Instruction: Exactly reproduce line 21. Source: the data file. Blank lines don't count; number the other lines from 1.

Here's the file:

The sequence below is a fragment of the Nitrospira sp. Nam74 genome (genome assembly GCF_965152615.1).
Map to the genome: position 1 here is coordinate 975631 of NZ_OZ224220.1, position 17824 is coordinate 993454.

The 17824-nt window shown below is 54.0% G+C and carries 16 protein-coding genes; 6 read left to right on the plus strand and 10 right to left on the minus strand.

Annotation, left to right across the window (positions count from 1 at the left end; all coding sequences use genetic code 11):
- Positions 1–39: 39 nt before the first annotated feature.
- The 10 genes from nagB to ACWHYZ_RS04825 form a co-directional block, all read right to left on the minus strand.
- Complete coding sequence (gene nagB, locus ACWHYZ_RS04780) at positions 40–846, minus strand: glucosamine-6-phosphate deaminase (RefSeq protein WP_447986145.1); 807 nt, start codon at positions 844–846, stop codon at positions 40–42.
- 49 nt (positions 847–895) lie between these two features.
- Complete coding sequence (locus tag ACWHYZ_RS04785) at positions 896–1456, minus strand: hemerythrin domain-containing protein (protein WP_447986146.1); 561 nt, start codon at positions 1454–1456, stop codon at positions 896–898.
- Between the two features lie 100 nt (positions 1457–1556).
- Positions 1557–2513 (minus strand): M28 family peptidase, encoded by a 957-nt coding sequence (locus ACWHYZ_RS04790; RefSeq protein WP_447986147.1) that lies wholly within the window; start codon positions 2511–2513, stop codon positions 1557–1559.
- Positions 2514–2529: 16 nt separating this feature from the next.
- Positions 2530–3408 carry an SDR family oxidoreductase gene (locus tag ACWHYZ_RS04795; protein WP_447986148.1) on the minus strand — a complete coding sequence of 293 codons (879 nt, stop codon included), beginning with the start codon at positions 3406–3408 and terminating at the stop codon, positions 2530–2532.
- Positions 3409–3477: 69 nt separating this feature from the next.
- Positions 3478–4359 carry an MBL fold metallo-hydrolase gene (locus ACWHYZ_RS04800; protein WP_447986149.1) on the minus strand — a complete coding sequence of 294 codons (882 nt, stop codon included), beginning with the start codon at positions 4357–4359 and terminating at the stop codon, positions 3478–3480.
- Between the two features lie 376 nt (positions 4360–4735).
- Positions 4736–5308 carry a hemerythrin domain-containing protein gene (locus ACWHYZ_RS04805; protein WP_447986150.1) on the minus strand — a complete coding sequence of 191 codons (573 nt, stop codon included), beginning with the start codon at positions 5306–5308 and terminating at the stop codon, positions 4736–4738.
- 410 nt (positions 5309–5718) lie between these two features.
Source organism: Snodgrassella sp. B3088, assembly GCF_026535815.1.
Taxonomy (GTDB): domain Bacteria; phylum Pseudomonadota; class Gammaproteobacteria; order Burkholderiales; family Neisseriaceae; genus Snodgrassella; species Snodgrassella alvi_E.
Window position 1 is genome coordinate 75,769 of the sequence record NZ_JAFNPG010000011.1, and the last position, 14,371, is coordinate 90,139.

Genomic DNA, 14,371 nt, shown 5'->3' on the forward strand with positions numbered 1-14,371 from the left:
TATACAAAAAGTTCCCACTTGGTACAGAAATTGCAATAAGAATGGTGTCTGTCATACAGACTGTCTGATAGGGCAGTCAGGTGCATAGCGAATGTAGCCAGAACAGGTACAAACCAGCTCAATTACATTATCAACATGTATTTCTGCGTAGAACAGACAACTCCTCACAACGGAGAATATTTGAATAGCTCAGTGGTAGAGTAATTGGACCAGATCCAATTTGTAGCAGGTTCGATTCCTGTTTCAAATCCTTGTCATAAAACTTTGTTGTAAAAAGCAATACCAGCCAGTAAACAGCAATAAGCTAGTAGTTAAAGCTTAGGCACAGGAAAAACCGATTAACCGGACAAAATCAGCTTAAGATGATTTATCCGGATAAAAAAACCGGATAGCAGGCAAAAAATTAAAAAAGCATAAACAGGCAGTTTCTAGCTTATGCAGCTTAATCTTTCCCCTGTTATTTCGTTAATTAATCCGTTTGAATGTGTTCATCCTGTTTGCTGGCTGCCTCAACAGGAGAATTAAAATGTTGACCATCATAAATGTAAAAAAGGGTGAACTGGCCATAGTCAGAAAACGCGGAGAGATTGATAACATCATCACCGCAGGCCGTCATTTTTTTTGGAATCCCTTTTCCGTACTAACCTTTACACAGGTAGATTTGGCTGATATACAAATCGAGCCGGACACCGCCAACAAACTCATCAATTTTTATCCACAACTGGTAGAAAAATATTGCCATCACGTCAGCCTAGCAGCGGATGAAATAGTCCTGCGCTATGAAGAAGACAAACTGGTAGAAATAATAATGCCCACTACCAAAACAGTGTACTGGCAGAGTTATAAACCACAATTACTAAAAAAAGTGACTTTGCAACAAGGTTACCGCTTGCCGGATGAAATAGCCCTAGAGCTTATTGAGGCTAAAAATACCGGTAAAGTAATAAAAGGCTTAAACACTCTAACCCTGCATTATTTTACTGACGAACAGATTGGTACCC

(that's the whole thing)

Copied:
Window position 1 is genome coordinate 75,769 of the sequence record NZ_JAFNPG010000011.1, and the last position, 14,371, is coordinate 90,139.